What is the Pauline vision of divine providence and the divine-human partnership? That is one of the questions that Bruce Epperly discusses in his new study guide for the Pauline letter to the Phillippians. This study guide appears in a series for Energion Publications, to which I contributed a volume on Ephesians. This is an important introduction to that book and to Paul's vision of Christ's work. I invite you to interact with this first posting by Bruce in a series on Philippians.
Philippians: Vision, Promise, and Practice – Part One
Bruce G. Epperly
“I am confident of this, that the one who began a good work among you will bring it to completion by the day of Jesus Christ….having produced the harvest of righteousness that comes through Jesus Christ for the glory and praise of God.” (Philippians 1:6, 11)
Good theology involves the interplay of three factors: vision, promise, and practice. Good theology presents a vision of reality, descriptive in a flexible fashion of the relationship between God and the world, the human adventure, revelation, brokenness, and hope. It promises that we can experience in a life-transforming way the ultimate healing and saving realities of life. It provides creative practices that enable us to more fully experience the ultimate and saving realities of life. I believe that Paul’s letter to the Philippians represents biblical theology at its best – a vision of God’s graceful providence and practices that deepen our sense of God’s presence. In the next few weeks, I will be portraying Philippians as a twenty-first century spiritual primer, joining theological reflection and spiritual practice for the transformation of congregations and individuals. God is doing a good work in our lives and we can share in it.
Philippians begins with a vision of divine providence and human hope, a gentle and implicit eschatology. Paul affirms that the good work that God has begun in our lives, God will bring to fullness. This corresponds to Paul’s affirmation in Romans 8:28: “in all things God works for God.” Paul asserts that even negative events such as his current imprisonment or the contentions within the Christian community can further the gospel. God works through all things, even negative things that God has not chosen, to bring healing and wholeness to our world.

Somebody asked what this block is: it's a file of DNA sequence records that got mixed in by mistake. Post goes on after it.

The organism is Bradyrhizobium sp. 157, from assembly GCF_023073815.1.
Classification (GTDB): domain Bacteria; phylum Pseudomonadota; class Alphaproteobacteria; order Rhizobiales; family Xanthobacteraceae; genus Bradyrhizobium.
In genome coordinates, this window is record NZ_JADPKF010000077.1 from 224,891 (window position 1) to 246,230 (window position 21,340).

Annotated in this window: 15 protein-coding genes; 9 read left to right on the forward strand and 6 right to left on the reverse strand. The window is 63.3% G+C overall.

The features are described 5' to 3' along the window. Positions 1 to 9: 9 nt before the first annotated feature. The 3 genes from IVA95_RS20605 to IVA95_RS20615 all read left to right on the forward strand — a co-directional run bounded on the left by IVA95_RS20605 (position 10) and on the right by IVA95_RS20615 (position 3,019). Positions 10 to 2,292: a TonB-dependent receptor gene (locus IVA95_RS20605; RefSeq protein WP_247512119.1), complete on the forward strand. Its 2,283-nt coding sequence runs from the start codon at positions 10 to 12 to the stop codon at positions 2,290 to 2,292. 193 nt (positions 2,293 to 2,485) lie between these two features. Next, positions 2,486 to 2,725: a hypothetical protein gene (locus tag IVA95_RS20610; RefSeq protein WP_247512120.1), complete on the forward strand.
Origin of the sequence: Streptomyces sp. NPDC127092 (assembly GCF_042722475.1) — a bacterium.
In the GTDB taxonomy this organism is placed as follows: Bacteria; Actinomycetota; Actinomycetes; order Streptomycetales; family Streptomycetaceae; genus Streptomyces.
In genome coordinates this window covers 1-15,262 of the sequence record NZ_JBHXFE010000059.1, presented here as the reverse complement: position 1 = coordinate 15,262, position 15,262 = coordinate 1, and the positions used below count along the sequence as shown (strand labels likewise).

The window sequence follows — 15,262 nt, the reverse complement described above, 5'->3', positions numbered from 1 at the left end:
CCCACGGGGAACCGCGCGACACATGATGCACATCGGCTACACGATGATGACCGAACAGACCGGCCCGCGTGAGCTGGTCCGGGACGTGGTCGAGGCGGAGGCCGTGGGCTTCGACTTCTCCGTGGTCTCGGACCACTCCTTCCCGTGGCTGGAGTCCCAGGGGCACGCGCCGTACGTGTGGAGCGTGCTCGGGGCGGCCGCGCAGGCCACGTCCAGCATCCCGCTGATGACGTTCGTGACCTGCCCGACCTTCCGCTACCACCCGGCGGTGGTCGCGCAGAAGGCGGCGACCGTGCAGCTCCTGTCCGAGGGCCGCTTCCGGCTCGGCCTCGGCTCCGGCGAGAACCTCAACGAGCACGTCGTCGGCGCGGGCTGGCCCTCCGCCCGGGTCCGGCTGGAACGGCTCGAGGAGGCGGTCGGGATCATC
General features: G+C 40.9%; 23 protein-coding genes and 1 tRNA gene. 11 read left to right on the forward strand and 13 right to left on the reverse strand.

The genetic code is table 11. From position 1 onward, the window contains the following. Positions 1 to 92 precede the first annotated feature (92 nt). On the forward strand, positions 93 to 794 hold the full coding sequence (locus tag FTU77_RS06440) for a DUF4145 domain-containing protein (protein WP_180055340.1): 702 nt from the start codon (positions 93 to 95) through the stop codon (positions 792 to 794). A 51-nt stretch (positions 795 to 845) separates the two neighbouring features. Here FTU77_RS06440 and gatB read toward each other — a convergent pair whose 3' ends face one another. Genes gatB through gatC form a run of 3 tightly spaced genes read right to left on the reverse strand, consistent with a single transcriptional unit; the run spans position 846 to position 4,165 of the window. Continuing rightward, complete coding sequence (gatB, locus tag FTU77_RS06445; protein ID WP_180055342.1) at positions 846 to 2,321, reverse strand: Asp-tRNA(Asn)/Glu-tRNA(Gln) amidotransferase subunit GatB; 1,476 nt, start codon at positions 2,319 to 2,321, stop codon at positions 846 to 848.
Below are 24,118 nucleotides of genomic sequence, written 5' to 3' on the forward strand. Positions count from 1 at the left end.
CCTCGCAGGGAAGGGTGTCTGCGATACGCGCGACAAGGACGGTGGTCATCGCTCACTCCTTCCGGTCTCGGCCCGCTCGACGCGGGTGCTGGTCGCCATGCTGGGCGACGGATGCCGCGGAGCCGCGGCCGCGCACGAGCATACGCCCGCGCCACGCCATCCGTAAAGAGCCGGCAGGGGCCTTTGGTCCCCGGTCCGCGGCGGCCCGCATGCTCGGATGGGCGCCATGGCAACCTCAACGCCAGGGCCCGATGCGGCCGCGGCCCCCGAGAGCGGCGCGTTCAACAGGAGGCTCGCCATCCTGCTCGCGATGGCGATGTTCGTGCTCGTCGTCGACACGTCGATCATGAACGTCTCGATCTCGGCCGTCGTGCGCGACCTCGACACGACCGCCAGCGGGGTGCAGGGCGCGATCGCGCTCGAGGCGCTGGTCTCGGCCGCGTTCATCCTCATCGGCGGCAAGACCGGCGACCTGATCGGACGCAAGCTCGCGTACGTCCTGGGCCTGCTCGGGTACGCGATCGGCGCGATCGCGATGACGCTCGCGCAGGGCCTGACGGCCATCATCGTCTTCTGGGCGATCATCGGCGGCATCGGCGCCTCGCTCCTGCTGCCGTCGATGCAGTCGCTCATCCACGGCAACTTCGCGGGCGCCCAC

Paul assumes that God’s providence is gentle and all-encompassing. It does not eliminate human freedom, but supports, nurtures, and cooperates with human freedom. We can work out our freedom with awe and seriousness [fear and trembling], precisely because God’s grace is working within us. (Philippians 2:12-13) The Spirit that moves through all creation is also quietly working within our lives, interceding on our behalf with sighs too deep for words. (Romans 8:26)
The spiritual practices that Paul counsels in Philippians 4 enable us to experience the sighs of the Spirit and share consciously in the good work God is doing in our lives. Although God is unrelenting in providing opportunities for spiritual growth, our ability to grow in grace partly depends on our own efforts. Despite the invocation of Paul by Augustine and Luther as the theologian of human passivity in relationship to God’s grace, the Pauline theology of Philippians is surprisingly Pelagian in its affirmation of divine-human synergy. God calls and we respond, and in response, God continues to call us toward our highest good in any given situation.
Though non-coercive in nature, Paul’s vision of divine providence is fundamental to the Philippian vision. Every moment can be the source of growth and healing, especially when we open ourselves to divine energy and possibility through prayer, thanksgiving, and the use of spiritual affirmations.
Bruce Epperly is a theologian, spiritual guide, pastor, and author of twenty one books, including Process Theology: A Guide to the Perplexed, Holy Adventure: 41 Days of Audacious Living, and Philippians: An Interactive Bible Study. He may be reached at email@example.com for lectures, workshops, and retreats.